Ankle Sprains: How To Evaluate An Athlete's Ability To Return To Play
- Volume 19 - Issue 8 - August 2006
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One of the biggest challenges in a sports medicine practice is deciding when an athlete has sufficiently recovered from an injury and can return to his or her sport. Often, the podiatric physician is under pressure from various sources to return the athlete back to play quickly after injury. More often than not, it is not the athlete who puts the pressure on the doctor. Rather, it is a coach or parent who wants the athlete back in action as soon as possible.
If an athlete returns to play before an injury has adequately healed, there is a risk of re-injury, which could add significantly to the time already lost from the sport. A worse possibility is the occurrence of a new injury due to compensation for a previous unhealed injury.
In the case of a fracture, the treating physician can use fairly objective criteria via imaging studies to determine the extent of healing. For soft tissue injuries such as an ankle sprain, there are not a lot of reliable objective criteria and clinical tests that one can use to determine whether the athlete has fully recovered. This may be one reason why up to 40 percent of all athletes who suffer a grade II or III lateral ankle sprain will go on to long-term sequelae from the original injury.
Over the past 15 years, there has been more insight into monitoring the recovery of athletes who have suffered an ankle sprain and this knowledge can be quite useful to the podiatric physician. In our office, we have modified the protocols of several excellent studies of outcome measures of lateral ankle sprain treatment in order to provide a more accurate assessment of our own patients. Essentially, we have learned that information received from the patient via a questionnaire can be more important than clinical tests in determining the overall level of recovery.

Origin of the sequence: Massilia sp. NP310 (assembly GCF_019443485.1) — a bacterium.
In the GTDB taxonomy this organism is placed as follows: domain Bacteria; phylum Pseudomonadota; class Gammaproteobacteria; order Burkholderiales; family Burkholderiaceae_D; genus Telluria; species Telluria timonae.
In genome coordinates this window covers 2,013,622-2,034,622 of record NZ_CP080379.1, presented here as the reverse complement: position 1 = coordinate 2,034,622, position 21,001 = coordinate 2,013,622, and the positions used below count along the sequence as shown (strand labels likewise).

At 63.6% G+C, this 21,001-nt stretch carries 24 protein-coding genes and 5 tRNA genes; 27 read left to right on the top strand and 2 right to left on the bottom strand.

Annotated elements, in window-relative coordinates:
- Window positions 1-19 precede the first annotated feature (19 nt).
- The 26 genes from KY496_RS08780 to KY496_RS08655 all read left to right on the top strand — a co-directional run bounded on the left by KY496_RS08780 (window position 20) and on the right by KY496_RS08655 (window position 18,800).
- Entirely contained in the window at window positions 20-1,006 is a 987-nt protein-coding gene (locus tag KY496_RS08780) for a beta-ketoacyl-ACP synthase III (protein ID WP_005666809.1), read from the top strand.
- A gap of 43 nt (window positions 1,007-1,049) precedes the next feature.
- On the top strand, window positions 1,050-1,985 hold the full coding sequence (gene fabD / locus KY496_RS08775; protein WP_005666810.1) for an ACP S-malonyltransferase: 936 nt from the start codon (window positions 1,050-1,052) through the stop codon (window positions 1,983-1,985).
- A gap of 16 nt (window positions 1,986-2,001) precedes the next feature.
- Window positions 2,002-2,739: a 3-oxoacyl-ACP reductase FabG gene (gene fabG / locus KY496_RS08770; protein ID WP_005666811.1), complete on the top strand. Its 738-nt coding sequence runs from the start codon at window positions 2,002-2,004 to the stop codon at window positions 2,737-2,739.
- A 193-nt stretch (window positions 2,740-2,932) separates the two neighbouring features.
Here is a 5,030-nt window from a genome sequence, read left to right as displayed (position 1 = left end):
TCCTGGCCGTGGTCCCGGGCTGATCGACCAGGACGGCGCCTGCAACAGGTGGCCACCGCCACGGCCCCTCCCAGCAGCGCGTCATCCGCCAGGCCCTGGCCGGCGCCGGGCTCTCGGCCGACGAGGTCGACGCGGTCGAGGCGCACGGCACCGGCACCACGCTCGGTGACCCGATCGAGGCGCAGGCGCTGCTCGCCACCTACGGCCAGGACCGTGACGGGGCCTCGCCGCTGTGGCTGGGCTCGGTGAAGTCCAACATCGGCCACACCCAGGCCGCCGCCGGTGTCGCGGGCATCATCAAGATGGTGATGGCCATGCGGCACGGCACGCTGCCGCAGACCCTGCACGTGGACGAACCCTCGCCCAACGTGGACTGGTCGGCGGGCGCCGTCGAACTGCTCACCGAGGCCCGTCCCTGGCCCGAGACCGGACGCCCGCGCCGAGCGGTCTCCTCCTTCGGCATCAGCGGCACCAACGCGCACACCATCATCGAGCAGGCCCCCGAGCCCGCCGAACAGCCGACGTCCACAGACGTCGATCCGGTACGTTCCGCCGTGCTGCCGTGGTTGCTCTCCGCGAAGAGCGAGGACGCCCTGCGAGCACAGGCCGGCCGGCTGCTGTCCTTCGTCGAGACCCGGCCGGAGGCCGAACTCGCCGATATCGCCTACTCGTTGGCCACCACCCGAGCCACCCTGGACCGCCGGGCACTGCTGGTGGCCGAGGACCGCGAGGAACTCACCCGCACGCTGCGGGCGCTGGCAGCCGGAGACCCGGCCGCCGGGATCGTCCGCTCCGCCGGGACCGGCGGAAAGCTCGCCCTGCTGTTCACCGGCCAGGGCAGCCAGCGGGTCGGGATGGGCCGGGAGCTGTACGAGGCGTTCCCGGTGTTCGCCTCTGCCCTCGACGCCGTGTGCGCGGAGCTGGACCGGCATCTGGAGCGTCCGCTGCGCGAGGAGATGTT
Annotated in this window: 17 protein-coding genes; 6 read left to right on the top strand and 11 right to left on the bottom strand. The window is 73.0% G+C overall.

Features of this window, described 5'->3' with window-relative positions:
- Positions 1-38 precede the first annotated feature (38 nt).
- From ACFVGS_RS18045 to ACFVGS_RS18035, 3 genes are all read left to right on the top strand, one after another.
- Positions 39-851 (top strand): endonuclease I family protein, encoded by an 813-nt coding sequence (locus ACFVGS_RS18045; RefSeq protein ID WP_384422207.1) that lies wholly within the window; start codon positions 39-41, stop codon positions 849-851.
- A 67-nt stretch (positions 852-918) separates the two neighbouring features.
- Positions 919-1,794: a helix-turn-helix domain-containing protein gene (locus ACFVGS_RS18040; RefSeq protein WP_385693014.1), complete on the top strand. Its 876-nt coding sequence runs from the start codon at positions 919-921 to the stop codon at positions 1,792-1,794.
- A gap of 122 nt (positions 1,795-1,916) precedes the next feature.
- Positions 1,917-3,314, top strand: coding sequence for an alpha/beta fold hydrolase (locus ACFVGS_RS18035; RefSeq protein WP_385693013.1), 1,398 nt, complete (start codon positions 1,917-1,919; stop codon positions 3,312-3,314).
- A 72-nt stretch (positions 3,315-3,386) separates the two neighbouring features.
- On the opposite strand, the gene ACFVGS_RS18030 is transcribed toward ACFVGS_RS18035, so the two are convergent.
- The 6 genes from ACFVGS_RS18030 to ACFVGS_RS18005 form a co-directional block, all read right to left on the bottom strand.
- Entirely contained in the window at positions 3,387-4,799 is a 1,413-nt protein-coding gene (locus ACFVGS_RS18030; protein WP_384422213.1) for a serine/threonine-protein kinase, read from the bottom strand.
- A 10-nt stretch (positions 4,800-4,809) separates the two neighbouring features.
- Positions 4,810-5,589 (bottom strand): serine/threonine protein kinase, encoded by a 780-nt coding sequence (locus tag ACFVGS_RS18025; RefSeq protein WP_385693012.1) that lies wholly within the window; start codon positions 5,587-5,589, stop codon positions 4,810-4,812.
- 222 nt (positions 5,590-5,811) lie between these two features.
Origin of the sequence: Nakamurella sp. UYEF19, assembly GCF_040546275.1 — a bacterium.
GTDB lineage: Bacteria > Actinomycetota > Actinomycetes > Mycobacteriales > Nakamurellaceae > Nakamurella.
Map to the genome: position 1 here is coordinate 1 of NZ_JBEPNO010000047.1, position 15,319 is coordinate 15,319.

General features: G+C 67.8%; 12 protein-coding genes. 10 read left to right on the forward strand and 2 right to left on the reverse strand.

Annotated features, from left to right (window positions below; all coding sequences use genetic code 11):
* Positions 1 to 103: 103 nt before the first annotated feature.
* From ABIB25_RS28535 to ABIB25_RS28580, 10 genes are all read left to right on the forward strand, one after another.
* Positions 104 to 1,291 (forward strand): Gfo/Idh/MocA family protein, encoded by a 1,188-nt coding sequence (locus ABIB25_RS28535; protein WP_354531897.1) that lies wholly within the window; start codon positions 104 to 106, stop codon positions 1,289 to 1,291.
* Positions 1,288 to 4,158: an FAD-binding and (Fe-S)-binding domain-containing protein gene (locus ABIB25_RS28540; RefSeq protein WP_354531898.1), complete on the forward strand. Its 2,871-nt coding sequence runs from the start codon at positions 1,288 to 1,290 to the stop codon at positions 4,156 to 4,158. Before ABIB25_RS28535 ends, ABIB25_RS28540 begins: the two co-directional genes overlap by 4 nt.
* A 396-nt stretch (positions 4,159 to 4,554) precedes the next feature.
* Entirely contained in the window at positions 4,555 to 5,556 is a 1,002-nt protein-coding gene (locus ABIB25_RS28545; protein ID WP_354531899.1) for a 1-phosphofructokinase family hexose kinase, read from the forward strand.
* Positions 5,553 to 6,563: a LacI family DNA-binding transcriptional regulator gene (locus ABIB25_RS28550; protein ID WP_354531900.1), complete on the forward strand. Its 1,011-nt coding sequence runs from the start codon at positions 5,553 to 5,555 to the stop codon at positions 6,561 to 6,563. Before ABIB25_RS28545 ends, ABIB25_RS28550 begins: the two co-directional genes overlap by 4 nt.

Key Insights From The Literature
Kaikkonen, et. al., reported on a simple test protocol to evaluate patients after a Grade III ankle sprain.1 They asked three simple questions of the patient: Can you walk normally? Can you run normally? Has your ankle fully recovered?
They performed the following testing:
• an anterior drawer stress test and testing for ankle joint dorsiflexion;
• a functional test with the patient running down stairs;
• one balance test with the patient doing a one-legged stance on a square beam; and
• two strength tests with the patient rising on the toes and rising on the heels.
In comparison to 11 other clinical tests and numerous other subjective interview questions, the aforementioned protocol was the best overall predictor of functional recovery, according to the researchers.
Williams, et. al., proposed the Sports Ankle Rating System to assess functional outcomes of athletes with ankle injuries.2 This system has three major components: a quality of life measure, a clinical rating score and a single numeric evaluation. One can quickly adapt the elements of this rating system to podiatric practice.
Patient-based questionnaires are essential when it comes to evaluating treatment outcomes and determining the patient’s suitability to return to sport. Give the patient the questionnaire to complete before he or she enters the treatment room. The patient should complete it without the influence of others. Questionnaires should be brief and should use a numeric scale from 1 to 5, or employ a visual analog scale (VAS). One should use the numeric scale for quality of life measures such as symptoms and use the VAS for the patient’s clinical rating for pain, swelling, stiffness, the ankle giving way and function. One can then obtain a single overall numeric assessment by the patient for ankle function on a scale of 1 to 100.